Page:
It’s also been something of a blessing. As you have read here before, spring is not my best time of year. For the past two months, I have been able to luxuriate in low- to medium level depression cured only by the fall of night and lots of sleep. The students and my schedule have allowed me the space and time. I worked through my issues. And I have time. My routine includes lunches with friends on Mondays, Wednesdays, and Fridays. I nap every day.

Now, the darkness of the season has lifted. Time has sped up again. Within the next ten days or so, I will grade final papers and tests. Then, my honeymoon semester will be over.

I wonder what the next round of classes will bring. My summer will be two months of teaching several hours four days a week. I will probably have a number of students who come to my class thinking, well, history can’t be hard. They will be surprised at the stunning amount of work I present them in eight short weeks.

I will be better off mentally. But I’d be a fool to think I will ever have classes like the ones I have now again.

Who knows? I may be on a streak.

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2 Comments

  1. Nick Clohecy Nick Clohecy

    You may not remember me. And if you do remember me, please don’t remember too hard, because I sure was a turd of a student in your class. That’s not the point, though.

    I have come here to say that—to this day—you remain in memory as one of the most fantastic lecturers in my small college “career.” And, as far as college-level writing is concerned, you whipped me into shape. I like to give credit where credit is due; and no matter how shitty or glorious the semester is for you, I just want to remind you that Yes, yes you do make an impact. Teachers don’t get to hear that enough, and I am getting a good sense of this fact as I fast approach my final semester in the Teachers College at Emporia State University.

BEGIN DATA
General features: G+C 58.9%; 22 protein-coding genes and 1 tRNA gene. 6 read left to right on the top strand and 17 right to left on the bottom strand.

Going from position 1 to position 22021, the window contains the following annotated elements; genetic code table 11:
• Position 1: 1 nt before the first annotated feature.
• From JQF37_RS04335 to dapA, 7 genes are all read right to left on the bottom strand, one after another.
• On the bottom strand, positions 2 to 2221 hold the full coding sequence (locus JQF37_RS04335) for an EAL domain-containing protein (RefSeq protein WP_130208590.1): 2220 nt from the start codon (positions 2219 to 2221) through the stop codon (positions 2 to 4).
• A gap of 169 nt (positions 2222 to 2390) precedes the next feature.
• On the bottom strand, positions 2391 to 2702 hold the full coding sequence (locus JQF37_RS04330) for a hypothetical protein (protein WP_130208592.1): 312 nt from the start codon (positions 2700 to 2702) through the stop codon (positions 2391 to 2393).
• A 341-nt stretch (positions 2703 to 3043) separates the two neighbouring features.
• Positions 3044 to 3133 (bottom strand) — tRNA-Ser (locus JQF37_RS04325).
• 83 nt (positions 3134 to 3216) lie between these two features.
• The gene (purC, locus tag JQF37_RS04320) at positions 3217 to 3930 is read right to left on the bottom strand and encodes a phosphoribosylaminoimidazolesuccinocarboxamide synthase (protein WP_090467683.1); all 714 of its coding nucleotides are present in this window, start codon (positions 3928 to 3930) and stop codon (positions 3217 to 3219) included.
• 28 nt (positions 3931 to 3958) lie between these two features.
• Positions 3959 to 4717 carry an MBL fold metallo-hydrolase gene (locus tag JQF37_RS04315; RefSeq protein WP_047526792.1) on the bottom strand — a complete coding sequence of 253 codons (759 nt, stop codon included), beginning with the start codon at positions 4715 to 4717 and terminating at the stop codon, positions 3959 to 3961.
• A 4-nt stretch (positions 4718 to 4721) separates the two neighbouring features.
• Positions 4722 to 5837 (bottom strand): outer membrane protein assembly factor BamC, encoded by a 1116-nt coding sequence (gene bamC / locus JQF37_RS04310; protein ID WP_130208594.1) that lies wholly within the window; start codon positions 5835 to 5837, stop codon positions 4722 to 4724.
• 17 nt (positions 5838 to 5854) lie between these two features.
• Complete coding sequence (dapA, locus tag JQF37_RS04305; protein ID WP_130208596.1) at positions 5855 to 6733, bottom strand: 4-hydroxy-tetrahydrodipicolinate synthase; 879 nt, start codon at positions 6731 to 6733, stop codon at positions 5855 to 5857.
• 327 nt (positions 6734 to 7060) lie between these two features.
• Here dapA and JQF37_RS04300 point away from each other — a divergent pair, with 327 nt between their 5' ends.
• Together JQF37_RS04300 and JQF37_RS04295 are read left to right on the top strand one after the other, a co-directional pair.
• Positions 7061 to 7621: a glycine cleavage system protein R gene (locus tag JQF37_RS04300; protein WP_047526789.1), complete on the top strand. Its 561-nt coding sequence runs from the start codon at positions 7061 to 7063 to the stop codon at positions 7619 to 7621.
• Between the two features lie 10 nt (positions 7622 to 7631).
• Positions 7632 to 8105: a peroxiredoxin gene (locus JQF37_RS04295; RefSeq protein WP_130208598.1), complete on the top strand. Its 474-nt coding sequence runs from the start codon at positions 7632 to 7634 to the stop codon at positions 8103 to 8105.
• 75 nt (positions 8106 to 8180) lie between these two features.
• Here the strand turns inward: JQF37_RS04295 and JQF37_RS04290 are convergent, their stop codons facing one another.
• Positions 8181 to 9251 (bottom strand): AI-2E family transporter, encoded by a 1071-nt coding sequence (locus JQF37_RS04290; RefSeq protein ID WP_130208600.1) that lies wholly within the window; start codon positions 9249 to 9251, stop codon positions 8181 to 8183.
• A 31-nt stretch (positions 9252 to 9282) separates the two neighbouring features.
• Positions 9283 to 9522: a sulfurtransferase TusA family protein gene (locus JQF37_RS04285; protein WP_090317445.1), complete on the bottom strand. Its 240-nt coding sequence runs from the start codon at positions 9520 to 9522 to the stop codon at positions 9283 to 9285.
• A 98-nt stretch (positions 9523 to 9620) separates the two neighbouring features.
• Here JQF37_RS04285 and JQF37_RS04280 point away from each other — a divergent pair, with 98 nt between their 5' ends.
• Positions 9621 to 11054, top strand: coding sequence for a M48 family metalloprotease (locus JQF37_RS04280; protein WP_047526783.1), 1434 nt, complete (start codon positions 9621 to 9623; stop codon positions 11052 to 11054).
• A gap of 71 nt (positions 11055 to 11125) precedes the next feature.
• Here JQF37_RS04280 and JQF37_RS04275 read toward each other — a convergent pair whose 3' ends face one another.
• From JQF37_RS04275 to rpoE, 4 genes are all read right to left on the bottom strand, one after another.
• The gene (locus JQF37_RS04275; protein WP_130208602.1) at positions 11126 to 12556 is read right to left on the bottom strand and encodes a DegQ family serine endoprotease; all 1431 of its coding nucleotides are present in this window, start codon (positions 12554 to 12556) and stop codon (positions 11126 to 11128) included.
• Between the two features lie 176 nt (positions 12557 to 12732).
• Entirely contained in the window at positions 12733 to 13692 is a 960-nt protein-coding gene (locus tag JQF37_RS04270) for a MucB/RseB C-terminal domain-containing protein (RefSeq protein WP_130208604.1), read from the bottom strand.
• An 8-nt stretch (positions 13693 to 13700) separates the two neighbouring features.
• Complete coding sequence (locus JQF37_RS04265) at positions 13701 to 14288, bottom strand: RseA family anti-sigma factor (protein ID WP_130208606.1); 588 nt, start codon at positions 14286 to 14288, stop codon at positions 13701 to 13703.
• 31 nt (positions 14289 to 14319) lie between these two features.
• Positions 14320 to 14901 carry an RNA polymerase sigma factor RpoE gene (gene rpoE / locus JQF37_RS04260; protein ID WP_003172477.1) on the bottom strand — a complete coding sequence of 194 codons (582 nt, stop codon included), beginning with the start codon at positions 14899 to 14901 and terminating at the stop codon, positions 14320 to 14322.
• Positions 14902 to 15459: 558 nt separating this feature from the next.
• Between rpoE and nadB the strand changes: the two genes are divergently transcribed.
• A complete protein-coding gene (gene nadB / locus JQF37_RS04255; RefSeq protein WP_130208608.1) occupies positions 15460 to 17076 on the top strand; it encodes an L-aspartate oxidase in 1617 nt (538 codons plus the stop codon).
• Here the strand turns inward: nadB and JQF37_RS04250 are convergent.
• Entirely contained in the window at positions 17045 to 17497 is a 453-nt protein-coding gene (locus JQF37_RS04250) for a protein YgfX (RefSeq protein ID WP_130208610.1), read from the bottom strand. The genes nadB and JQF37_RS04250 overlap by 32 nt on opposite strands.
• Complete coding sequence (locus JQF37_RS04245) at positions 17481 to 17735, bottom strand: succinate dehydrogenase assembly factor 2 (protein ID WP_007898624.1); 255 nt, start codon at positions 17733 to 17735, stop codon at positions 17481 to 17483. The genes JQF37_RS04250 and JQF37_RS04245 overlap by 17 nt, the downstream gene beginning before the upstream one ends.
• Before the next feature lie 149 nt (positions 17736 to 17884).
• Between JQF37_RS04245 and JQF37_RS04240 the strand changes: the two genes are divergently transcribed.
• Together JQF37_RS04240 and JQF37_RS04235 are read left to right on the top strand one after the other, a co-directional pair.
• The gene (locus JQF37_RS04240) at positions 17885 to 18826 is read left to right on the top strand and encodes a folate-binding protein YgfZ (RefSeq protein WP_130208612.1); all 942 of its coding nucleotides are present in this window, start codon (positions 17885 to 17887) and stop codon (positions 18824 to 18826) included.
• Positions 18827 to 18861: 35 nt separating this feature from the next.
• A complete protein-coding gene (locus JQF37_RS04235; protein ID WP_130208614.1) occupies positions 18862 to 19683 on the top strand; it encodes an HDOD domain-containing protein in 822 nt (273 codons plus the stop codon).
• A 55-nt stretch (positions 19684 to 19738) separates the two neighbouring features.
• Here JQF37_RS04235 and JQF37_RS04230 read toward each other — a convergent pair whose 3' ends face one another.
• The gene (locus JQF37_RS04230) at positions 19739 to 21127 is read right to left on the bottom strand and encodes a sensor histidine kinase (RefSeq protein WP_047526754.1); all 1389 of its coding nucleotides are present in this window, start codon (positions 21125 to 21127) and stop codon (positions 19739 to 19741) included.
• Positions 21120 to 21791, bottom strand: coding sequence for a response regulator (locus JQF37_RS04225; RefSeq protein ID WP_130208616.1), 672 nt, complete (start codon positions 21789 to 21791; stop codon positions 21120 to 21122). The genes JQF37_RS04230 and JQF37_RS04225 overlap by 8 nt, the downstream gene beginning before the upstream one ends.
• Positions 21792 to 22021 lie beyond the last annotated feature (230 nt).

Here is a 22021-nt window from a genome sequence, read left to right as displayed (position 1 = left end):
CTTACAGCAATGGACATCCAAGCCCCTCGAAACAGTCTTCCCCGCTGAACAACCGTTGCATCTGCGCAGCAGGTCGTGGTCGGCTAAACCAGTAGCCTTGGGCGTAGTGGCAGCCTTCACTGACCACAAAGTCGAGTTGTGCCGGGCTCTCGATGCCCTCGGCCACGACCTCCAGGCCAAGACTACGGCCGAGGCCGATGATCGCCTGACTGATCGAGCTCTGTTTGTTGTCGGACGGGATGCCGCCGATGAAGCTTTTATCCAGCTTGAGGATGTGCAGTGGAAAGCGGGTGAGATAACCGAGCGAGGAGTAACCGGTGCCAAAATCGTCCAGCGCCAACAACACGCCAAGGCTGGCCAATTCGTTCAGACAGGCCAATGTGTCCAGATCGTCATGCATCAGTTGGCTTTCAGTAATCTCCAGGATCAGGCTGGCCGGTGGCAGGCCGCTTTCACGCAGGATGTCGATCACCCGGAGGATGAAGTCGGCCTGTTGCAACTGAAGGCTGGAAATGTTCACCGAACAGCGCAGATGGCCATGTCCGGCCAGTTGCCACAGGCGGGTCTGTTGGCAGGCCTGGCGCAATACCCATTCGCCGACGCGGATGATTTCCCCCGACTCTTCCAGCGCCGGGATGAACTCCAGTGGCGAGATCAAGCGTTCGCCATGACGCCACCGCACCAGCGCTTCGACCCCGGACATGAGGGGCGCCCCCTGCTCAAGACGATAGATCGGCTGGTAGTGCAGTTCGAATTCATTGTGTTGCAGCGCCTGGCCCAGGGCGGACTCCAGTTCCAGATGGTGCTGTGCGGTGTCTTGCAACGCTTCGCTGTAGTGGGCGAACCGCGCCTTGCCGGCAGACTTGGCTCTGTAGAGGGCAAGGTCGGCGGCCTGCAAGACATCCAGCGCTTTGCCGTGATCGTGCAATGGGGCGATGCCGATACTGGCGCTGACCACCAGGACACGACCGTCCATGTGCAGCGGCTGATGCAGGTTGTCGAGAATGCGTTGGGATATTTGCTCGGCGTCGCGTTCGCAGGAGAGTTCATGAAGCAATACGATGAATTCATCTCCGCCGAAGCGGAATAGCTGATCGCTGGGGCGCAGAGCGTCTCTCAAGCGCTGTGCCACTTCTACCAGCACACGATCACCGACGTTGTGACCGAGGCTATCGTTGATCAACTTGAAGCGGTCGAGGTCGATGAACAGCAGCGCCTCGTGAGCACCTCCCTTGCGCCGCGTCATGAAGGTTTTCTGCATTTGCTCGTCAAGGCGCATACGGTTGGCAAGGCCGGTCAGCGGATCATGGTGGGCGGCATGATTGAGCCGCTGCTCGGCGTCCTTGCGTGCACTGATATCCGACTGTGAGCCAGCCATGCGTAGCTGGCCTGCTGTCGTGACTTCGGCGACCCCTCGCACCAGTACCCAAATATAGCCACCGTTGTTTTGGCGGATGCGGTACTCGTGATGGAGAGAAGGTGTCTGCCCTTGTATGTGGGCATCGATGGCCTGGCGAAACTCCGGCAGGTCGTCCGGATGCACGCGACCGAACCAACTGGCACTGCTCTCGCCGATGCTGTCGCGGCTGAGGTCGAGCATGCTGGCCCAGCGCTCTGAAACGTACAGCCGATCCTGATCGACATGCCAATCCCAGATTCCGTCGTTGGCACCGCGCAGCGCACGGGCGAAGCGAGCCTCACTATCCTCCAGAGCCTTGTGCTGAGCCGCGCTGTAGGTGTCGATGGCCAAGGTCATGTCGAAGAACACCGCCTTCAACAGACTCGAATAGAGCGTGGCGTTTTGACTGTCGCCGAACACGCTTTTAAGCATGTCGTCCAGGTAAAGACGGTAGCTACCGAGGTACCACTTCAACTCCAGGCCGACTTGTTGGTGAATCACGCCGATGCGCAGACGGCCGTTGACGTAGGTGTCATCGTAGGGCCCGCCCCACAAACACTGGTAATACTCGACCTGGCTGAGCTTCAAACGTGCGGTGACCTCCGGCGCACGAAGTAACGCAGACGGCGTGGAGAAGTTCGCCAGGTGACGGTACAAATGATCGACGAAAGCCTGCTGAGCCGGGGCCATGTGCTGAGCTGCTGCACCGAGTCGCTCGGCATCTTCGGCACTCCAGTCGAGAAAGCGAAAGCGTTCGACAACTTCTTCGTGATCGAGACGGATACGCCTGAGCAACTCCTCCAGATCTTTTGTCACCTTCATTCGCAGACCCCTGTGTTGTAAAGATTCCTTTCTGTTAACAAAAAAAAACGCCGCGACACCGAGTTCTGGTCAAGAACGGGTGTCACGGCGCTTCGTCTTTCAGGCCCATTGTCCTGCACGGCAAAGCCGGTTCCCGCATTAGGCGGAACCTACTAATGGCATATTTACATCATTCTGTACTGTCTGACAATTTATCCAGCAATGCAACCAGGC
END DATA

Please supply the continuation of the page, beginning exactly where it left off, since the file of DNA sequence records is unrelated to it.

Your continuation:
Anyway… I have enjoyed my rediscovery of you. Your blog posts and writing style make keeping up with your life such a pleasure, and I urge you (though I doubt you need urging) to never stop!

    But in case you would like to remember a student from one of those crappy classes of yesteryear (I want to say Fall 2013, History from 1877 to Present), consider this small description: young guy who frequently wore jeans and black shirts (or band shirts), skipped class with his friend, Nate, and who often visited with you after class to discuss—among other thinkers and philosophers—Aleister Crowley and Friedrich Nietzsche. I hope your semester finishes strong! One day, I would love to return to JCCC, take one of your classes, and then try really hard to sponge up some of your oratory prowess.

    Take care,

    Nick Clohecy

    • There is a glimmer of memory in there. But don’t feel that I didn’t notice. I have many students and, after just a semester, the faces and names fade. I’m very happy that my class had a lasting and beneficial effect on your academics. It matters for me to hear it. I wish you all the best and thanks for reading my work. I enjoy comments and would like to hear from you anytime.